The Esplanade Association collaborates with numerous organizations to advocate for protection of and investment in urban green spaces. Partners include: Charles River Watershed Association, Charles River Conservancy, Emerald Necklace Conservancy, Livable Streets, Walk Boston, and many others. The Esplanade Association partners with the Massachusetts Department of Conservation and Recreation to make improvements to the park and to plan major restoration of important park features and amenities. We also work with numerous local businesses and fitness clubs to offer a series of health-promoting activities for free at the park each summer.

CEO/Executive Director/Board Comments

The Esplanade Association has embarked on a long-term plan for significant improvements to the Esplanade. This requires research and analysis of park programming, economic impact studies, prioritization of projects, fundraising for capital improvements, project planning and design, public meetings, agency approvals and advocacy. The organization's staff is operating at more than full capacity; however, The Esplanade Association has been able to recruit many professional volunteers to serve on project planning committees and to provide expertise in project areas such as urban design, transportation engineering, landscape architecture and design, horticulture, environmental sciences related to water, and much more. 

Foundation Comments


Staff Information

Number of Full Time Staff 4
Number of Part Time Staff 3
Number of Volunteers 3,000
Number of Contract Staff 1
Staff Retention Rate % 100%

Staff Demographics

Ethnicity African American/Black: 1
Asian American/Pacific Islander: 0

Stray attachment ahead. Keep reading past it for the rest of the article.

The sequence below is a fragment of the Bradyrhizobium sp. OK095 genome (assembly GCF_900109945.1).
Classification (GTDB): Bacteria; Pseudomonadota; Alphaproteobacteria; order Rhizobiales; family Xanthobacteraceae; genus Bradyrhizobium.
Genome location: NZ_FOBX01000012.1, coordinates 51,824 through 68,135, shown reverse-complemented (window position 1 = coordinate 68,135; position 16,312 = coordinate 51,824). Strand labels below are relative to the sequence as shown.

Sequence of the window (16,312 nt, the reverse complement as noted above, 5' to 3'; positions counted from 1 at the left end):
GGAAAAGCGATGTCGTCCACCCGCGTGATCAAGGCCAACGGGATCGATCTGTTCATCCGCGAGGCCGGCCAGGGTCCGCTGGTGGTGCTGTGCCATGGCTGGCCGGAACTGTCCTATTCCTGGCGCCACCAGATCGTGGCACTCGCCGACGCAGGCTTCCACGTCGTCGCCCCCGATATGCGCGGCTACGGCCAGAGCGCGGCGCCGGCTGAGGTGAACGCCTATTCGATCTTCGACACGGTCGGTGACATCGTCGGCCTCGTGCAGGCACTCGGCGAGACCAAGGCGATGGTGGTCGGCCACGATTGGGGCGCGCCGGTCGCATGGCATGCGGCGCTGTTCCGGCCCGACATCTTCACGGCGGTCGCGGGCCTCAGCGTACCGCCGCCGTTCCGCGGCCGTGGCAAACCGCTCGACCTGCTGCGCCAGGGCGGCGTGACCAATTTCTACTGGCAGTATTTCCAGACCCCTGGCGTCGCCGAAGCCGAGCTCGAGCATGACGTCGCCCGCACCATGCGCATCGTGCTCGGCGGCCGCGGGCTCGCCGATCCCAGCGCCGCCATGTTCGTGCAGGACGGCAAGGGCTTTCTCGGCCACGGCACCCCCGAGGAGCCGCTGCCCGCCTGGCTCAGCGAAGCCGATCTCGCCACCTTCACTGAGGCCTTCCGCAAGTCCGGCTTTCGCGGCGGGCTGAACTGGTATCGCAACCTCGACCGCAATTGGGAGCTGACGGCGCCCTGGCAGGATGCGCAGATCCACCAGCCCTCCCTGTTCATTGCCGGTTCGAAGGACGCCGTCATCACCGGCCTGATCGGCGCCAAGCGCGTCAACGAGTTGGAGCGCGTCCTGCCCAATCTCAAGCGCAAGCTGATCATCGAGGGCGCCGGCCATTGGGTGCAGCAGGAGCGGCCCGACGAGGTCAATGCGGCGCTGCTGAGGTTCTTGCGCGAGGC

Caucasian: 6
Hispanic/Latino: 0
Native American/American Indian: 0
Other: 0
Other (if specified): --
Gender Female: 5
Male: 1
Not Specified 0

Plans & Policies

Organization has Fundraising Plan? Under Development
Organization has Strategic Plan? Yes
Years Strategic Plan Considers --
Management Succession Plan --
Business Continuity of Operations Plan --
Organization Policies And Procedures Under Development
Nondiscrimination Policy Yes
Whistle Blower Policy No
Document Destruction Policy --
Directors and Officers Insurance Policy Yes
State Charitable Solicitations Permit --
State Registration --

Risk Management Provisions


Reporting and Evaluations

Management Reports to Board? Yes
CEO Formal Evaluation and Frequency Yes Annually
Senior Management Formal Evaluation and Frequency Yes Annually
Non Management Formal Evaluation and Frequency Yes Annually


Board Chair Ms. Margo Levine Newman
Board Chair Company Affiliation Retired
Board Chair Term July 2010 - June 2014
Board Co-Chair --
Board Co-Chair Company Affiliation --
Board Co-Chair Term -

Board Members

Name Company Affiliations Status
Mr. Terence K Ankner The Law Offices of Partridge, Ankner & Horstmann, LLP --
Mr. Dan Capobianco Law Office Daniel B. Capobianco --
Mr. Fritz Casselman Public Health Consultant --
Jessica Crimmins Santander Voting
Mr. Chris Egan Carruth Investments Voting
Ms. Kristine Glynn Suffolk University & Glynn Associates --
David Miree Santander Voting
Mr. Frank Panayotou UBS Voting
Mr. Anthony Pangaro Millennium Partners --
Ms. Margaret Pokorny Retired --
Mr. John Shields ShieldsDESIGN LLC --
Mr. David Solomon Solomon Fund, Inc. --
Ms. Sandy Steele Law Offices of Sandra C. Steele --
Ms. Alicia Towns Franken Community Volunteer Voting
Emi Winterer Retired Voting

Constituent Board Members

Name Company Affiliations Status
-- -- --

Youth Board Members

Name Company Affiliations Status
-- -- --

Advisory Board Members

Name Company Affiliations Status
-- -- --

Board Demographics

Ethnicity African American/Black: 2
Asian American/Pacific Islander: 0
Caucasian: 14
Hispanic/Latino: 0
Native American/American Indian: 0
Other: 0
Other (if specified): --
Gender Female: 7
Male: 9
Not Specified 0

Board Information

Board Term Lengths 3
Board Term Limits --
Board Meeting Attendance % 76%
Written Board Selection Criteria Under Development
Written Conflict Of Interest Policy Yes
Percentage of Monetary Contributions 100%
Percentage of In-Kind Contributions --
Constituency Includes Client Representation Yes